Troubadour

PHOTO/BRAD BYNUM

Reno singer-songwriter Liam Kyle Cahill's record release party will double as a fundraiser for a local restaurateur battling cancer. The event is Sat., June 21, at Bodega Nightclub, 555 E. Fourth St., and will feature live performances by Cahill, with a full band, as well as Leify Green, DirtyPretty and My Acoustic Heart. Doors open at 7 p.m. Tickets are $10 in advance or $15 at the door. For more info, visit www.liamkylecahill.com.

Tell me about what you do.

My name is Liam. I’m a folk rock artist—between folk rock and singer-songwriter. I work as a geologist, but what I’m trying to do is transition into doing music full time and being able to hit the road as a singer-songwriter, playing my songs for people.

Tell me about the new album.

The new album is called The Key to Happiness, and we got 23 different guest musicians from Reno to be part of the album. Basically, it's just a collection of my favorite songs that I've ever written, and instead of just putting them out acoustically, like I tend to play them live, we really wanted to put together something bigger, something a little more commercial, so to speak.

Who played on it?

Tim Snider, formerly of Sol Jibe, Eric Andersen from the Novelists, Mark Sexton from the Mark Sexton Band, Dave Berry from Jelly Bread, Lucas Young from Lucas Young and the Wilderness, Mel Wade from the duo Wanders On, and numerous other musicians. … I tried to basically get the names of all the different people who I have been listening to their music for years, people that I trust, people that I like what they do, and I wanted to incorporate them into what I was doing. So I just hand-picked all these people, and between [producer] Tom Gordon and I, we put together this cool team.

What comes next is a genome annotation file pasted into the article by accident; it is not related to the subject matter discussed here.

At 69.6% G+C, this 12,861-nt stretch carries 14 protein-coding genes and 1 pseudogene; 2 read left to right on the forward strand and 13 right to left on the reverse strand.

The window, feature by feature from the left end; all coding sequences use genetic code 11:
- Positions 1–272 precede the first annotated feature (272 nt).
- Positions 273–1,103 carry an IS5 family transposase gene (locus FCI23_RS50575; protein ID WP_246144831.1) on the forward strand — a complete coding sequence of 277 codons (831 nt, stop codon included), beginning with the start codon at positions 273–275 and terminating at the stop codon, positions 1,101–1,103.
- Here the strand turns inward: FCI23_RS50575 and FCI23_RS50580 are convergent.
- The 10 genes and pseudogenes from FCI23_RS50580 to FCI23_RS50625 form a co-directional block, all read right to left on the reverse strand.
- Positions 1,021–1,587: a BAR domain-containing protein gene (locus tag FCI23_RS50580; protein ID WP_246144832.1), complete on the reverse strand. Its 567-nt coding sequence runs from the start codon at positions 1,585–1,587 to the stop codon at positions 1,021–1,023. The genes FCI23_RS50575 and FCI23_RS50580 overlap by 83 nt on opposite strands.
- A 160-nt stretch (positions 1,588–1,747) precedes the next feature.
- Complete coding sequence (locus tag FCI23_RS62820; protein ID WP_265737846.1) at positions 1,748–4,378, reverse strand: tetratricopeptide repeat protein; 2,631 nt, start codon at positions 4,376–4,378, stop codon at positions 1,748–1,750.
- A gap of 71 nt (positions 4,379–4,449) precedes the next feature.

And you’ve got the record release event coming up?

The event itself started out just as a CD release. I had it planned for this. I knew it was going to be in June. I started putting it together. A couple of months ago … Nikos from Nikos Greek Kitchen was diagnosed with cancer for the second time. And when that happened, I switched gears and turned my CD release into a giant fundraiser. My girlfriend and I created a nonprofit called Reno for Nikos in order to create some legitimacy around what we were doing. Originally, I was just some bearded guy showing up to local restaurants and local business owners and saying, “Hey, I’m a singer-songwriter trying to raise money. Would you like to donate gift cards?” and they were like, “Who the heck is this guy?” Then I started working Reno Tahoe Tonight magazine, Shop Small Northern Nevada and once I got these names backing me and we got some official paperwork together—I got an official tax number and all that jazz—people started taking me a lot more seriously. We have over $5,000 worth of prizes to be raffled and silent auctioned at the event. … The main raffle prizes that people can win are a Martin acoustic guitar, a two-day studio time with Colin Christian at Wires & Noise [recording studio], Reno Tahoe Limousine put in a four-hour limousine ride. Guitar Center donated another guitar. … A local bike place donated a cruiser bike. And then just dozens and dozens of gift cards, from everything from Great Full Gardens to Burger Me to hair salons and whatever.

It’s your record release, but you also have a good cause and a bunch of different businesses coming together.

Absolutely. It’s been kind of a double-edged sword because once we started doing this, it was like, this will get totally different eyes on it, people who wouldn’t have looked twice at a CD release show. Oh, it’s a benefit, I’m willing to check this out, but I never in my wildest dreams could have imagined how much work it was to raise all of that money and jump through all the hoops that we had to in order to be a legitimate organization raising funds for someone. But it’s been worth it.